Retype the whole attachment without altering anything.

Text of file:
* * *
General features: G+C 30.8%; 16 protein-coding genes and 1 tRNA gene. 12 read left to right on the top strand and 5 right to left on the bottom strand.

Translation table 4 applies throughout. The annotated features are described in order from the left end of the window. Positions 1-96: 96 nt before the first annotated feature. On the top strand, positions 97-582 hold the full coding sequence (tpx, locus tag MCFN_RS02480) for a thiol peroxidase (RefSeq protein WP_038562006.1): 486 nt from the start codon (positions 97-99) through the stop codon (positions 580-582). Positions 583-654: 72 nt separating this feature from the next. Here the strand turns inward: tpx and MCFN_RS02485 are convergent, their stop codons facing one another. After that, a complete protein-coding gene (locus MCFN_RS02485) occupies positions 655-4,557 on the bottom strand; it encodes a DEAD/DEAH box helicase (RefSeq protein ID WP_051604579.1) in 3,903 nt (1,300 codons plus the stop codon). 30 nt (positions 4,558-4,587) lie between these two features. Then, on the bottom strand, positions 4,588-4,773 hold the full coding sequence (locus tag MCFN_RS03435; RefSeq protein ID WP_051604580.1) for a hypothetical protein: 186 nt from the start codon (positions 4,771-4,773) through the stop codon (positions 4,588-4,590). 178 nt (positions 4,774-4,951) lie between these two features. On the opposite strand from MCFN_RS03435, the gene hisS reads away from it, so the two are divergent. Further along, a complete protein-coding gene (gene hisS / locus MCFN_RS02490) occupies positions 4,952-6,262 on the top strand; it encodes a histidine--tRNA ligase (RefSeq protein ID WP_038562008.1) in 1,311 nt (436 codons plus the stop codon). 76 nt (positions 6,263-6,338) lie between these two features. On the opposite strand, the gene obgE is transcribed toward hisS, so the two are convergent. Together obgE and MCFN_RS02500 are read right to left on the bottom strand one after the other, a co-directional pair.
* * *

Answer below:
General features: G+C 30.8%; 16 protein-coding genes and 1 tRNA gene. 12 read left to right on the top strand and 5 right to left on the bottom strand.

Translation table 4 applies throughout. The annotated features are described in order from the left end of the window. Positions 1-96: 96 nt before the first annotated feature. On the top strand, positions 97-582 hold the full coding sequence (tpx, locus tag MCFN_RS02480) for a thiol peroxidase (RefSeq protein WP_038562006.1): 486 nt from the start codon (positions 97-99) through the stop codon (positions 580-582). Positions 583-654: 72 nt separating this feature from the next. Here the strand turns inward: tpx and MCFN_RS02485 are convergent, their stop codons facing one another. After that, a complete protein-coding gene (locus MCFN_RS02485) occupies positions 655-4,557 on the bottom strand; it encodes a DEAD/DEAH box helicase (RefSeq protein ID WP_051604579.1) in 3,903 nt (1,300 codons plus the stop codon). 30 nt (positions 4,558-4,587) lie between these two features. Then, on the bottom strand, positions 4,588-4,773 hold the full coding sequence (locus tag MCFN_RS03435; RefSeq protein ID WP_051604580.1) for a hypothetical protein: 186 nt from the start codon (positions 4,771-4,773) through the stop codon (positions 4,588-4,590). 178 nt (positions 4,774-4,951) lie between these two features. On the opposite strand from MCFN_RS03435, the gene hisS reads away from it, so the two are divergent. Further along, a complete protein-coding gene (gene hisS / locus MCFN_RS02490) occupies positions 4,952-6,262 on the top strand; it encodes a histidine--tRNA ligase (RefSeq protein ID WP_038562008.1) in 1,311 nt (436 codons plus the stop codon). 76 nt (positions 6,263-6,338) lie between these two features. On the opposite strand, the gene obgE is transcribed toward hisS, so the two are convergent. Together obgE and MCFN_RS02500 are read right to left on the bottom strand one after the other, a co-directional pair.